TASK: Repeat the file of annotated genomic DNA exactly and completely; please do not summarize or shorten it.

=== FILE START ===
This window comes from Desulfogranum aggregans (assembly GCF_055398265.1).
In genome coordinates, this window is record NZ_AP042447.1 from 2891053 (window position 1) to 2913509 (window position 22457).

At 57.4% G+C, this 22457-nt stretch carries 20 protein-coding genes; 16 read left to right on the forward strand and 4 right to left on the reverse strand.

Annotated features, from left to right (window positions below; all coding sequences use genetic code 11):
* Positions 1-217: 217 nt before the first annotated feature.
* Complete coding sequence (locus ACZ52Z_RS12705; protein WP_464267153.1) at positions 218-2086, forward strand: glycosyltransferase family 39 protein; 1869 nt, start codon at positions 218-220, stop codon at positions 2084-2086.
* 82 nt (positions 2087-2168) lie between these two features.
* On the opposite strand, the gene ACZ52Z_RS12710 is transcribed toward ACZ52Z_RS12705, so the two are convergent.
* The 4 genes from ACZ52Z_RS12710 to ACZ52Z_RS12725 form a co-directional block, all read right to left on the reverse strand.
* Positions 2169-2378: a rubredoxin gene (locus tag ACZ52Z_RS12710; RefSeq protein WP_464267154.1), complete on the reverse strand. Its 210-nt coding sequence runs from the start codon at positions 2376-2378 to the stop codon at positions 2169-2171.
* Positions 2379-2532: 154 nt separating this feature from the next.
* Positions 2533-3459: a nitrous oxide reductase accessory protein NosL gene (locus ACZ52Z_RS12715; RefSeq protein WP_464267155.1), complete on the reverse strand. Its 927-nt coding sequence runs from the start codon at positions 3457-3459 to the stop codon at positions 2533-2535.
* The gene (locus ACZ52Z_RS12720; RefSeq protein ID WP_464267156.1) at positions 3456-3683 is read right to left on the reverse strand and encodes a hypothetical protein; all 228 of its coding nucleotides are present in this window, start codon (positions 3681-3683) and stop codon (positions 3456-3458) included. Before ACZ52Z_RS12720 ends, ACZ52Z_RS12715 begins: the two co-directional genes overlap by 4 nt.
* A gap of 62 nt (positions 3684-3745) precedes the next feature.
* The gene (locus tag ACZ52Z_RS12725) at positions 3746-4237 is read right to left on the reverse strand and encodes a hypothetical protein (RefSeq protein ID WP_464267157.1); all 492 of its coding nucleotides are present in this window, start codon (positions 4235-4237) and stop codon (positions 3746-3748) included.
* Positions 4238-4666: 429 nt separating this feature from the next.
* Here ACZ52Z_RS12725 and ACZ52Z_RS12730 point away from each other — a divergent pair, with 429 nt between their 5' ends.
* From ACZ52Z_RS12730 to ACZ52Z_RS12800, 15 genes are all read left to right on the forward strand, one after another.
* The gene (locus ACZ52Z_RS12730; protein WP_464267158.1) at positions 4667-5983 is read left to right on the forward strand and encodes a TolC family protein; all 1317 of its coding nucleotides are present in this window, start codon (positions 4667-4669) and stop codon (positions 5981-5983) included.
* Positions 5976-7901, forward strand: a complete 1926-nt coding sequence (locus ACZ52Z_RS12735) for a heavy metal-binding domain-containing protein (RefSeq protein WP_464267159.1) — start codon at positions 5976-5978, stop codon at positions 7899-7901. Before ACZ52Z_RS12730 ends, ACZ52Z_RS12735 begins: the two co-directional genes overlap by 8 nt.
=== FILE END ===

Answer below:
This window comes from Desulfogranum aggregans (assembly GCF_055398265.1).
In genome coordinates, this window is record NZ_AP042447.1 from 2891053 (window position 1) to 2913509 (window position 22457).

At 57.4% G+C, this 22457-nt stretch carries 20 protein-coding genes; 16 read left to right on the forward strand and 4 right to left on the reverse strand.

Annotated features, from left to right (window positions below; all coding sequences use genetic code 11):
* Positions 1-217: 217 nt before the first annotated feature.
* Complete coding sequence (locus ACZ52Z_RS12705; protein WP_464267153.1) at positions 218-2086, forward strand: glycosyltransferase family 39 protein; 1869 nt, start codon at positions 218-220, stop codon at positions 2084-2086.
* 82 nt (positions 2087-2168) lie between these two features.
* On the opposite strand, the gene ACZ52Z_RS12710 is transcribed toward ACZ52Z_RS12705, so the two are convergent.
* The 4 genes from ACZ52Z_RS12710 to ACZ52Z_RS12725 form a co-directional block, all read right to left on the reverse strand.
* Positions 2169-2378: a rubredoxin gene (locus tag ACZ52Z_RS12710; RefSeq protein WP_464267154.1), complete on the reverse strand. Its 210-nt coding sequence runs from the start codon at positions 2376-2378 to the stop codon at positions 2169-2171.
* Positions 2379-2532: 154 nt separating this feature from the next.
* Positions 2533-3459: a nitrous oxide reductase accessory protein NosL gene (locus ACZ52Z_RS12715; RefSeq protein WP_464267155.1), complete on the reverse strand. Its 927-nt coding sequence runs from the start codon at positions 3457-3459 to the stop codon at positions 2533-2535.
* The gene (locus ACZ52Z_RS12720; RefSeq protein ID WP_464267156.1) at positions 3456-3683 is read right to left on the reverse strand and encodes a hypothetical protein; all 228 of its coding nucleotides are present in this window, start codon (positions 3681-3683) and stop codon (positions 3456-3458) included. Before ACZ52Z_RS12720 ends, ACZ52Z_RS12715 begins: the two co-directional genes overlap by 4 nt.
* A gap of 62 nt (positions 3684-3745) precedes the next feature.
* The gene (locus tag ACZ52Z_RS12725) at positions 3746-4237 is read right to left on the reverse strand and encodes a hypothetical protein (RefSeq protein ID WP_464267157.1); all 492 of its coding nucleotides are present in this window, start codon (positions 4235-4237) and stop codon (positions 3746-3748) included.
* Positions 4238-4666: 429 nt separating this feature from the next.
* Here ACZ52Z_RS12725 and ACZ52Z_RS12730 point away from each other — a divergent pair, with 429 nt between their 5' ends.
* From ACZ52Z_RS12730 to ACZ52Z_RS12800, 15 genes are all read left to right on the forward strand, one after another.
* The gene (locus ACZ52Z_RS12730; protein WP_464267158.1) at positions 4667-5983 is read left to right on the forward strand and encodes a TolC family protein; all 1317 of its coding nucleotides are present in this window, start codon (positions 4667-4669) and stop codon (positions 5981-5983) included.
* Positions 5976-7901, forward strand: a complete 1926-nt coding sequence (locus ACZ52Z_RS12735) for a heavy metal-binding domain-containing protein (RefSeq protein WP_464267159.1) — start codon at positions 5976-5978, stop codon at positions 7899-7901. Before ACZ52Z_RS12730 ends, ACZ52Z_RS12735 begins: the two co-directional genes overlap by 8 nt.